Goldshlik spoke with Arutz-7’s Ezra HaLevi about the visit. “We arrived at the synagogue at 7 in the evening,” Goldshlik said. “It seemed to be coordinated fully with the Palestinian Authority (PA) forces, who accompanied our IDF escort in front and behind. They were fully armed, with Kalachnikov rifles and uniforms; it was a bit disconcerting, but they did not interfere.”
The visit, during early evening hours, differs markedly from the manner in which the IDF has allowed Jews to return to Joseph’s Tomb, in Shechem. Those visits take place with very little notice, in the middle of the night - though with significantly larger groups.
“There were 18 of us in all,” Goldshlik said. “The IDF brigade commander and IDF Rabbi of the southern Jordan Valley accompanied the group, as well as several soldiers from the Nachal Hareidi religious combat unit who were also present, so that we could have a quorum of at least ten men for prayers.”
"Some stood guard," he continued, "while the rest of us prayed and looked around the synagogue and yeshiva. It was the first time prayers have been held at the synagogue in almost five years."
Jews began visiting and worshiping in Jericho’s synagogue after Israel conquered Jericho in the 1967 Six Day War. This right was preserved even under the ill-fated Oslo Accords, which transferred control over the Jericho area to the Palestinian Authority in 1993.
The synagogue, dating from the Byzantine period, was discovered in 1936, and found to have an intricate mosaic floor depicting a menorah and a shofar. The mosaic also included the Hebrew inscription "Shalom al Yisrael," meaning "Peace unto Israel."
Initially, an Arab living in the house above the synagogue charged admission to Jews wishing to pray at the site. In 1986, however, Israel's National Parks Authority purchased the building and turned the site into a National Park.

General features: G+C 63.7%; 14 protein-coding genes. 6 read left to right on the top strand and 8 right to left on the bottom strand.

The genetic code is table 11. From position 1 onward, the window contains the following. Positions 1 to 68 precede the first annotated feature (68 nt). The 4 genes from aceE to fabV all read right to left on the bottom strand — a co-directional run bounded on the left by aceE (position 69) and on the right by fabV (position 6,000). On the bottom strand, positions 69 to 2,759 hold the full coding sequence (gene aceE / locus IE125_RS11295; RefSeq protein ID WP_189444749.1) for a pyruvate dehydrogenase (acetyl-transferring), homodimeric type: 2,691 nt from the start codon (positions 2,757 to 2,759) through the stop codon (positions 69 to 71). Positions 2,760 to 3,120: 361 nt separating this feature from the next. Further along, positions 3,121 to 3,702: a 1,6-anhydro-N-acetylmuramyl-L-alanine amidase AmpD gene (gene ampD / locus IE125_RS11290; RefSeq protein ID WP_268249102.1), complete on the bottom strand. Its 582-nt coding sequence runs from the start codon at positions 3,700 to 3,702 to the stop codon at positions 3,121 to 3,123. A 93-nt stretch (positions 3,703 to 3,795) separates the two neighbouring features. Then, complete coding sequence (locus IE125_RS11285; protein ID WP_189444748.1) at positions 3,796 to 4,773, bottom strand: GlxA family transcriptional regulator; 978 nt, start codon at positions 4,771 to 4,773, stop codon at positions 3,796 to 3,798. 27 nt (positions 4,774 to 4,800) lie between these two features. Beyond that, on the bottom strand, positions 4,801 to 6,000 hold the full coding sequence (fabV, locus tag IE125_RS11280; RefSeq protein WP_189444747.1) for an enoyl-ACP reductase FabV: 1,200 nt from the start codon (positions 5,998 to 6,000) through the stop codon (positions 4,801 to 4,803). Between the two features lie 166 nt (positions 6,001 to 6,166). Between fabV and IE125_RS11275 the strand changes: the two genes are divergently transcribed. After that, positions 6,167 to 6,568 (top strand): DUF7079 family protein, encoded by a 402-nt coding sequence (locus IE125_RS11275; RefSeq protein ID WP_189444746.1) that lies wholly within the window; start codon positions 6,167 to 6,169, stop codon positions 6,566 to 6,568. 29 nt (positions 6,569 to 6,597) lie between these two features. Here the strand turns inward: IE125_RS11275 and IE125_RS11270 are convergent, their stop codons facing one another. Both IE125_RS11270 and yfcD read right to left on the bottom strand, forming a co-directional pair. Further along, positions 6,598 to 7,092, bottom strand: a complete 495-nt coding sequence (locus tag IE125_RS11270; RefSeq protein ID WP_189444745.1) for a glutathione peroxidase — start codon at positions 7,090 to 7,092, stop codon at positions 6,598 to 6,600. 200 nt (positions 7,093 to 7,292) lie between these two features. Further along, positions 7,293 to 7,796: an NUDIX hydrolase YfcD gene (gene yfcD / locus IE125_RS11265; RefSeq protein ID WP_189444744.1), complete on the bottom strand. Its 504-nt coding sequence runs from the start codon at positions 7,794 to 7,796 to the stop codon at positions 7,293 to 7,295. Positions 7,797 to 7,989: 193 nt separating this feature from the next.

In the early '90s, the house above the synagogue became the study hall of the Shalom Al Yisrael yeshiva, a Torah study academy. Bi-weekly Sabbath celebrations were organized for the purpose of "reconnecting" with Jericho's ancient synagogues - there are at least two others - and Jewish communities. Visiting Jews often spent the Sabbath in a local Arab hotel.
In 1993, then-Prime Minister Yitzchak Rabin agreed to give the Shalom Al Yisrael yeshiva special status, similar to that enjoyed by Yeshivat Od Yosef Chai at Joseph's Tomb in Shechem. Shortly after Israel handed over control of Jericho to the Palestinian Authority, the Sabbath visits were outlawed by PA demand.
Though Jewish students were barred from taking up residence at the site, they still traveled to the synagogue daily. For the next seven years, groups dedicated to Jewish Jericho spent every other week sleeping in makeshift tents, and observing Shabbat without the luxuries of refrigeration, permanent toilets or air conditioning, despite Jericho's desert heat.
The Oslo process eventually culminated in a terror offensive that resulted in Israel’s complete abandonment of all Jewish sites in Jericho and Shechem, and their subsequent destruction by Arab vandals. The ancient Shalom Al Yisrael synagogue was one of the first casualties.
Yesterday's visitors examined the damage to the site. Goldshlik said that the mosaic floor of the synagogue, as well as the rooms of the Torah study center attached to it, are now in good condition. IDF soldiers have visited the site in recent weeks to clean it and perform some maintenance work on the structure.
“Everything is clean now," he said, "not like the horrible pictures when it had just been burnt. There is even a table in the middle of the synagogue with some of the holy books that were salvaged from the fire.”
The Torah scroll stored at the synagogue was rescued from the fire and resides at Mevo'ot Yericho.
Arutz-7’s Haggai Huberman reports that the IDF sees importance in restoring the status quo regarding Jewish rights to holy sites in Jericho, as mandated under the Oslo Accords.
According to Goldshlik, the army says it intends to organize weekly prayers at the synagogue. There does not seem to be PA opposition to such an arrangement at this point. "The Arab mayor of Jericho was on hand during Tuesday’s visit and did not seem to have a problem with Jewish prayer at the site," Goldshlik said, but added, “I suspect they are interested in ensuring that the opening of the site goes smoothly so that the Jericho casino can be opened to Israelis as well."
For more information, and to request to visit Jericho’s ancient synagogue, call Orna:
From Israel: 052 869 9300
From overseas: +972 52 869 9300